Free and open markets have been a core principle of CCIA since it was founded more than 50 years ago. Trade advantages all nations, as they can focus on production of goods and services most suitable to their resources and workforce. The digital economy, which is global by design and by virtue of the internet, is a force multiplier for trade and supports millions of U.S. jobs and boosts the U.S. GDP. The internet contributes to the majority of such services as digital services are increasingly integrated into manufacturing, agriculture, and other traditional U.S. sectors and as internet usage becomes increasingly cloud-based.
Digital trade is threatened by laws and regulations that hinder the further growth and cross-border delivery of internet services. Internet companies currently face a number of digital trade barriers that include data and infrastructure localization mandates, government-imposed mandates to filter and block user content and/or digital services, conflicting rules on liability for intermediaries, imbalanced copyright laws, mandated access to secure technologies and weakening of encryption, discriminatory taxes that target the U.S. tech sector, and excessive export control regimes on high-tech products. Along with harming digital exports, such laws jeopardize the open ecosystem of the internet and threaten to create a “splinternet.”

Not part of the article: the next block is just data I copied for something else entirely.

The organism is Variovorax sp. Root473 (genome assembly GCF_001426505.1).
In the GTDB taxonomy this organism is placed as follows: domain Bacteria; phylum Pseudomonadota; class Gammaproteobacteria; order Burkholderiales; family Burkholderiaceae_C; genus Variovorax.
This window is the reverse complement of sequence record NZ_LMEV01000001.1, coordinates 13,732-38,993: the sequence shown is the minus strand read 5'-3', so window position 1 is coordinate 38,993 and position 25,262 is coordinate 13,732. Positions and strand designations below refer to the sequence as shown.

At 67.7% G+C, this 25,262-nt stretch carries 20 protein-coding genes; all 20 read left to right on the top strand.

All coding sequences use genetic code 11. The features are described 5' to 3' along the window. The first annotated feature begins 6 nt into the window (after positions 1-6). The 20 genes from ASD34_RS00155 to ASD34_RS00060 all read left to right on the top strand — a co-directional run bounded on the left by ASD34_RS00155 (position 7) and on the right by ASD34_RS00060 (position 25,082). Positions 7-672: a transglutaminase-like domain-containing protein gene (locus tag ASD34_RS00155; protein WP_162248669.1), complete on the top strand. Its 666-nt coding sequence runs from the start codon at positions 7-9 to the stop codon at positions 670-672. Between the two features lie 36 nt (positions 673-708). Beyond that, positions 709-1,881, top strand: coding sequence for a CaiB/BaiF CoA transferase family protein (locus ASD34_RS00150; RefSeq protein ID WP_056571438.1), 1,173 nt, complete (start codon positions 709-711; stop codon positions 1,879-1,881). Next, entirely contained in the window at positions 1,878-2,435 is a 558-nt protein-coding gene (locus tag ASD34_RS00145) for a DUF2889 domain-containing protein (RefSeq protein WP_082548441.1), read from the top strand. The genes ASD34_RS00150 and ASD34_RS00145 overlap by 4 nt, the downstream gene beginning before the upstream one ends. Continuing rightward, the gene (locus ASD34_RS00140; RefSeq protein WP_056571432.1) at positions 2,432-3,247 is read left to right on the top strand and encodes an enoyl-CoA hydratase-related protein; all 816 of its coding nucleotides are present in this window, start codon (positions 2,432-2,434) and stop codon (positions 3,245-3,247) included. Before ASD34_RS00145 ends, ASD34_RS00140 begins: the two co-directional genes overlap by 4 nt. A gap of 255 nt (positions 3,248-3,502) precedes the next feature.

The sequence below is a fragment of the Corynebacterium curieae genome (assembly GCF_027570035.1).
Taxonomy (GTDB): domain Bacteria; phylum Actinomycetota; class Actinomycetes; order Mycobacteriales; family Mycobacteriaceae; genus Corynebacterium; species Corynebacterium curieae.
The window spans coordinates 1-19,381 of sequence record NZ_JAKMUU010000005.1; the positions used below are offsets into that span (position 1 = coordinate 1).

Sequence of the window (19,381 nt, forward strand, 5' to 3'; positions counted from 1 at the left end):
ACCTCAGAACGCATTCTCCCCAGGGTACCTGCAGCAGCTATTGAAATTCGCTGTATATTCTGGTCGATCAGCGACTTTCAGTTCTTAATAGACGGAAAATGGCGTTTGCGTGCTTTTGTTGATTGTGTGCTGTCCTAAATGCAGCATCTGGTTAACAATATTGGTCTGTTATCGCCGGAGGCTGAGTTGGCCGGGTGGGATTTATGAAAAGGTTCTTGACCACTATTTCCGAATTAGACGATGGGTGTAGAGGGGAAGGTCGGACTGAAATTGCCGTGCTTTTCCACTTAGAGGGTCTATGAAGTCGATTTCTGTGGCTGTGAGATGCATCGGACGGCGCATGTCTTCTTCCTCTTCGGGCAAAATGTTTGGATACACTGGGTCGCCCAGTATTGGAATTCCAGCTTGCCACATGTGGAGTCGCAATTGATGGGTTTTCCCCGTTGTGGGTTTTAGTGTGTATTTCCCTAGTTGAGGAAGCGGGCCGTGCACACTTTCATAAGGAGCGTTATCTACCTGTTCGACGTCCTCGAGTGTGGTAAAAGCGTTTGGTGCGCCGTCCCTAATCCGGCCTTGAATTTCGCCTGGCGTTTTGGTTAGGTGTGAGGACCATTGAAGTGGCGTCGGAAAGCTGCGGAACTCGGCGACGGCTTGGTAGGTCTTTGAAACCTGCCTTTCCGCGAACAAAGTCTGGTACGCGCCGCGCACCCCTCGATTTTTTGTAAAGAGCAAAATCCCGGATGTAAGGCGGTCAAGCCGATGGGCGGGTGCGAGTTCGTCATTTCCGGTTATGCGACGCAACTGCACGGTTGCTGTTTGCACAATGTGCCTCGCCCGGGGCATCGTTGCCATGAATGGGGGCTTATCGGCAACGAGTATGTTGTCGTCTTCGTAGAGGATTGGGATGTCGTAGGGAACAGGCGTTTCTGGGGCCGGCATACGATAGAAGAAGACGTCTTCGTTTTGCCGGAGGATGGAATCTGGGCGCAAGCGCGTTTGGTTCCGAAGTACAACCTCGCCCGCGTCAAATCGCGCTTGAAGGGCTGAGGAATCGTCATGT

CCIA encourages countries to adopt regulatory and legal frameworks that lower barriers to trade and strengthen user trust in digital services. Bilateral and multilateral free trade agreements and international frameworks are an excellent method to boost the benefits of a rules-based global trading system and strengthen global norms for internet services while preserving individual jurisdictions’ rights to protect the interests of their citizens.
CCIA engages regularly with trade officials in the United States and around the world and participates in regulatory reviews and public comment processes globally.